Connor Bright's gray baseball pants were a mess late Saturday afternoon. A large dirt smudge. A bright green grass stain. A little tear.

There are so many things to like about this South Carolina Gamecocks baseball team, besides pitching: Steady bats, flexibility, still just enough Omaha experience and the kind of contagious confidence that seems to overwhelm Clemson.

Bright, South Carolina's junior right fielder, was all of that Saturday during a 10-2 victory over the No. 11 Tigers at Fluor Field.

"He's just aggressive," Clemson relief pitcher Zack Erwin said. "He's a smart hitter."

Consistent, too. No. 3 South Carolina is 9-0 and Bright has hit safely in each game. The Wando High School graduate had two singles and a sacrifice fly Saturday. He scored a run and made a diving catch.

Though often in the shadow of fellow juniors Grayson Greiner and Joey Pankake, Bright shines more each season. Such contributions up and down the lineup are what make South Carolina a leading national title contender.

Again.

"I call him our 'silent assassin,'" head coach Chad Holbrook said. "You don't hear boo from him; I don't think he talks to anybody. But he plays. He plays hard and he works his rear end off. He has the utmost respect of every player in our dugout because of his work ethic and his composure and the way he competes. He's one of our best players."

From .228 to .429

Just to clarify, Bright spoke Saturday.

He also confirmed that he has friends, beyond the dugout full that have been around long enough to see steady improvement.

Bright had 18 hits as a freshman in 2012, and hit .228.

He had 51 hits in 2013 (.288).

So far in 2014, Bright is batting .429 with 15 hits and 13 runs batted in - second on the team in all three categories.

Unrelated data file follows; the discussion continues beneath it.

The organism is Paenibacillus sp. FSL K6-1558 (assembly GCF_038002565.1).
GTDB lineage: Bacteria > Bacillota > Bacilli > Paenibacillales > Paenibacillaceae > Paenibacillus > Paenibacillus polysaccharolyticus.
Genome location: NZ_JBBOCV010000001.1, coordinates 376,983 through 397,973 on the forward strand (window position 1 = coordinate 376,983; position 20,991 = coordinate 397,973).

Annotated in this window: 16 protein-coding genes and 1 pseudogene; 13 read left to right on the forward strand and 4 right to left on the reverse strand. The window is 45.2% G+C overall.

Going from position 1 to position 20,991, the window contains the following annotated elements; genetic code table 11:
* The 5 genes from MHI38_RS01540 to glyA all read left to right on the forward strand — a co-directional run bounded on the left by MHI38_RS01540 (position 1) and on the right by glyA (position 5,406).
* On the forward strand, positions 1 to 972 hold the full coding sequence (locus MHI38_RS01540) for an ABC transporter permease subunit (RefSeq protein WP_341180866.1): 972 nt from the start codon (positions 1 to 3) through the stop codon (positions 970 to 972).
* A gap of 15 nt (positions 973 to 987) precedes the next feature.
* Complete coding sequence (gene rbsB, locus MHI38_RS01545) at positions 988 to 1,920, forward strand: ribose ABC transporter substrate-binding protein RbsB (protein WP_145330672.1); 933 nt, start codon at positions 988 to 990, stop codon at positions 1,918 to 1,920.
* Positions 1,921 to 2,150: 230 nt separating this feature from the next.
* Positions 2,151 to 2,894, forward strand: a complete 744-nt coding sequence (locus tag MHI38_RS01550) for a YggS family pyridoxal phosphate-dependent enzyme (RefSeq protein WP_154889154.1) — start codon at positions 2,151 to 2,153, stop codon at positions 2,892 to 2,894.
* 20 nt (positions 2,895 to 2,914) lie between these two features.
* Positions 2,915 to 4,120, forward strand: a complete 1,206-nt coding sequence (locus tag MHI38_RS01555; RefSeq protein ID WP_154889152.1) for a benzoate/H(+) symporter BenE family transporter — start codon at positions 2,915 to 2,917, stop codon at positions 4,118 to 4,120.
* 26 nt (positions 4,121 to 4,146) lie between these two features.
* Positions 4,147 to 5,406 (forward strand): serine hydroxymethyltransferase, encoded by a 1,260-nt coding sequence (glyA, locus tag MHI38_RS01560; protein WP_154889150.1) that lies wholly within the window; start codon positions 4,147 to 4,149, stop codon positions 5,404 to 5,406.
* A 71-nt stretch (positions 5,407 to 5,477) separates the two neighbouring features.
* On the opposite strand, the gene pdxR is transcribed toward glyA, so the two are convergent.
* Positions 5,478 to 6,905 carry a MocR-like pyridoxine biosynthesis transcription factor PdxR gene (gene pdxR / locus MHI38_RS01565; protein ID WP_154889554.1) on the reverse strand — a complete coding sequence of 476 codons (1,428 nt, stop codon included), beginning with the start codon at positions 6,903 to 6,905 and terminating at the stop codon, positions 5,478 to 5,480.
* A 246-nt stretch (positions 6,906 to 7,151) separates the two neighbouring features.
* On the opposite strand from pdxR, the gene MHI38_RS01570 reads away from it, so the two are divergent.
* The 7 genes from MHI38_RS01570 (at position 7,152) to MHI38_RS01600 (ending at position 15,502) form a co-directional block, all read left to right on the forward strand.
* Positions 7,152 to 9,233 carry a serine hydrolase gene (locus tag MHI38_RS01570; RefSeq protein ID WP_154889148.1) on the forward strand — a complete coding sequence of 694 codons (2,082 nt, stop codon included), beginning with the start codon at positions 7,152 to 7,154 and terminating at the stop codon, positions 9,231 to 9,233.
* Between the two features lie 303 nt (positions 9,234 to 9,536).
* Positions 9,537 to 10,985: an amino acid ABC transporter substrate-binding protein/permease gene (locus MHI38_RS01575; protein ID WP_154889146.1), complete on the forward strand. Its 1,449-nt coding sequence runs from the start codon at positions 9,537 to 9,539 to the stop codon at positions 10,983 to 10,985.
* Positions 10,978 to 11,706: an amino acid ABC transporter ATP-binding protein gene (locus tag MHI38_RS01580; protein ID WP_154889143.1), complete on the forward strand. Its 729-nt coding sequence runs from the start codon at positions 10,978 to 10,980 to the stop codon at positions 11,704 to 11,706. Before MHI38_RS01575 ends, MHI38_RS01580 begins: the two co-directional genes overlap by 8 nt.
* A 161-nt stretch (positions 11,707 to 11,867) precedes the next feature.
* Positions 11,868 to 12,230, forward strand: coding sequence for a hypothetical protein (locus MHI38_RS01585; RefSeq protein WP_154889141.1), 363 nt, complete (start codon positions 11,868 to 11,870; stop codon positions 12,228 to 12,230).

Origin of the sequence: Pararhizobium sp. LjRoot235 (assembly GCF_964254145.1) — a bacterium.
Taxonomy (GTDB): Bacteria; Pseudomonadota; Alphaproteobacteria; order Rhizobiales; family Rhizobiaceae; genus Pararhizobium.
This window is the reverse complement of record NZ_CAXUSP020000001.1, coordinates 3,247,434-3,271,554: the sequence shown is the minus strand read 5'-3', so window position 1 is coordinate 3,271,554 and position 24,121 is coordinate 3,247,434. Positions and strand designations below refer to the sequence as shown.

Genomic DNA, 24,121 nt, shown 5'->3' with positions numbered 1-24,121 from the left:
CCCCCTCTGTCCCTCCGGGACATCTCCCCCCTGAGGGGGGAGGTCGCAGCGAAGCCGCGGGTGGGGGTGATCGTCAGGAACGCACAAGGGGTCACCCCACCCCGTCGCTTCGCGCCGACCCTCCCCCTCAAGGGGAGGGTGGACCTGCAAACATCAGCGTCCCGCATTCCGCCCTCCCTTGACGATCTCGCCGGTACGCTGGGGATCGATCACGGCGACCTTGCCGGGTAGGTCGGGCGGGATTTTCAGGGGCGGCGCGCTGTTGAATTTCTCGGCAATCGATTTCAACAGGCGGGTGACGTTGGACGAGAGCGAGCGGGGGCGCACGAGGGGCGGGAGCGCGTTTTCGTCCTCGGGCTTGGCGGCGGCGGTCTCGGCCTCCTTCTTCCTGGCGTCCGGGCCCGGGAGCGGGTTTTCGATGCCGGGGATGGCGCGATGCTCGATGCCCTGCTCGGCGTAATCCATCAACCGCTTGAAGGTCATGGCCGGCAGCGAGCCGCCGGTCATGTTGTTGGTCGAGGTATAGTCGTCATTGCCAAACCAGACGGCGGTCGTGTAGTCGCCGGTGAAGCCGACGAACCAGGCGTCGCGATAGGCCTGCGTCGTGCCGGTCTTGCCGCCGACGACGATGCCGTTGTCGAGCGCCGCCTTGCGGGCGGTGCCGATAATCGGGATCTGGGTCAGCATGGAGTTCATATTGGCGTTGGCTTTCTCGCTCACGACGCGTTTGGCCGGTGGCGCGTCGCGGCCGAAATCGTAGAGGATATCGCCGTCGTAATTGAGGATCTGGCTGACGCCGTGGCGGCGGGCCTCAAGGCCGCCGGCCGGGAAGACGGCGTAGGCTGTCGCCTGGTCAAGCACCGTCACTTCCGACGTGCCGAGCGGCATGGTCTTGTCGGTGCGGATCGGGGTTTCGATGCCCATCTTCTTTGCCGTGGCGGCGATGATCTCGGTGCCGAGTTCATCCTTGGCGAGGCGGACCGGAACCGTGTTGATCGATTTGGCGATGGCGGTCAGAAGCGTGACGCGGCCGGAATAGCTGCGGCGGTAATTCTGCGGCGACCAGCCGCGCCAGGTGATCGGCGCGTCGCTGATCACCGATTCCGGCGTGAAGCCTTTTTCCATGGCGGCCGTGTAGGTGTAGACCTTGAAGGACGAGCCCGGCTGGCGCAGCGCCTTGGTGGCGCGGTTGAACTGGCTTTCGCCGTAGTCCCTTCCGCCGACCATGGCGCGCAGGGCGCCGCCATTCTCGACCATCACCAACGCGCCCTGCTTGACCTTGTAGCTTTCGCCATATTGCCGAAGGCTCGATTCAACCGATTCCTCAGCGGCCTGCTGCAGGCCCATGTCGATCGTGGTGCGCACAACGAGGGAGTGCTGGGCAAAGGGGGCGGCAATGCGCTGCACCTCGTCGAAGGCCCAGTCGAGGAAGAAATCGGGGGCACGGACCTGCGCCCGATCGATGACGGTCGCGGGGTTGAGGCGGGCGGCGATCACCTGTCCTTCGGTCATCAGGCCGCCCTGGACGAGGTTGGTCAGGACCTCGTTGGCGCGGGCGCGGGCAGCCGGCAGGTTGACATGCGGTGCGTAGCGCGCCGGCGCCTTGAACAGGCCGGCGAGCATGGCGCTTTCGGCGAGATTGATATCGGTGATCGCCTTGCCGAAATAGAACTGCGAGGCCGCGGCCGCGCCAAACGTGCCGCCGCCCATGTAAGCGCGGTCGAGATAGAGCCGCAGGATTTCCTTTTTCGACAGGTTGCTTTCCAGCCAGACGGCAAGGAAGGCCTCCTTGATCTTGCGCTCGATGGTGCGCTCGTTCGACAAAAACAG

Bright also made a fielding error and was caught stealing Saturday. But defense is coming a little easier for a converted infielder who was The Post and Courier's Lowcountry Player of the Year as a Wando shortstop.

"It's something you take day by day and try to get better at every day," Bright said. "I had never been an outfielder until last year and I just try to keep improving."

Golfer mentality

That's more than good enough for Holbrook.

"When we recruited him, I thought he had incredible hand-eye coordination. He's a scratch golfer, so he can hit a little white ball, and he's carried that over to this sport," Holbrook said of Bright, the son of former PGA Tour pro Mike Bright.

"I think what separates Connor is the intangibles: toughness, demeanor, poise, composure. All those things you try to talk about to play in our league and in a rivalry like this."

A smooth golfer-like approach keeps Bright from getting too excited about "the hit-streak thing."

"I just go out there, relax and do what I know how to do.," he said.

But it didn't keep Bright from enjoying the "awesome atmosphere" at Fluor Field for a rivalry game that eventually got out of hand, partly thanks to effort that made a mess of those baseball pants.

Follow Gene Sapakoff on Twitter @sapakoff